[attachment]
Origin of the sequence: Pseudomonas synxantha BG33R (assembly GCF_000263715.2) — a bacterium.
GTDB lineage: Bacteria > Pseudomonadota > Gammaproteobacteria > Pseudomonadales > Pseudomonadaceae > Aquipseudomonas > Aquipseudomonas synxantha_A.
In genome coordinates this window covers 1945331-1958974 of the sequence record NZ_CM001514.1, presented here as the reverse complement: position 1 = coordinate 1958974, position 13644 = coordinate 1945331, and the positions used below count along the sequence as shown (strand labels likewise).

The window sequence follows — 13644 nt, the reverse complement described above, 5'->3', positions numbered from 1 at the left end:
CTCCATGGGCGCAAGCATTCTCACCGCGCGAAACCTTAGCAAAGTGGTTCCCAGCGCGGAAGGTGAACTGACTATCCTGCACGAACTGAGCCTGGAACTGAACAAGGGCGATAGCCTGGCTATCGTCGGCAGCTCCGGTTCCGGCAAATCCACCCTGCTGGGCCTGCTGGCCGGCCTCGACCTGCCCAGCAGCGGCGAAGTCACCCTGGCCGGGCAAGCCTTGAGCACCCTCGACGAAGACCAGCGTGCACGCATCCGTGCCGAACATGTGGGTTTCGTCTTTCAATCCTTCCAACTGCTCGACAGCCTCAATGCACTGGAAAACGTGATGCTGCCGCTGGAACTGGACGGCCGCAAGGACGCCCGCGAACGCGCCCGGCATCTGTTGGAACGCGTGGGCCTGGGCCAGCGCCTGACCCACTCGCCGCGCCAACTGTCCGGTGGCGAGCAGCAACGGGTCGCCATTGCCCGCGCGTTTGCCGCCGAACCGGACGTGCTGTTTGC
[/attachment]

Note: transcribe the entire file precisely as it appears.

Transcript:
Origin of the sequence: Pseudomonas synxantha BG33R (assembly GCF_000263715.2) — a bacterium.
GTDB lineage: Bacteria > Pseudomonadota > Gammaproteobacteria > Pseudomonadales > Pseudomonadaceae > Aquipseudomonas > Aquipseudomonas synxantha_A.
In genome coordinates this window covers 1945331-1958974 of the sequence record NZ_CM001514.1, presented here as the reverse complement: position 1 = coordinate 1958974, position 13644 = coordinate 1945331, and the positions used below count along the sequence as shown (strand labels likewise).

The window sequence follows — 13644 nt, the reverse complement described above, 5'->3', positions numbered from 1 at the left end:
CTCCATGGGCGCAAGCATTCTCACCGCGCGAAACCTTAGCAAAGTGGTTCCCAGCGCGGAAGGTGAACTGACTATCCTGCACGAACTGAGCCTGGAACTGAACAAGGGCGATAGCCTGGCTATCGTCGGCAGCTCCGGTTCCGGCAAATCCACCCTGCTGGGCCTGCTGGCCGGCCTCGACCTGCCCAGCAGCGGCGAAGTCACCCTGGCCGGGCAAGCCTTGAGCACCCTCGACGAAGACCAGCGTGCACGCATCCGTGCCGAACATGTGGGTTTCGTCTTTCAATCCTTCCAACTGCTCGACAGCCTCAATGCACTGGAAAACGTGATGCTGCCGCTGGAACTGGACGGCCGCAAGGACGCCCGCGAACGCGCCCGGCATCTGTTGGAACGCGTGGGCCTGGGCCAGCGCCTGACCCACTCGCCGCGCCAACTGTCCGGTGGCGAGCAGCAACGGGTCGCCATTGCCCGCGCGTTTGCCGCCGAACCGGACGTGCTGTTTGC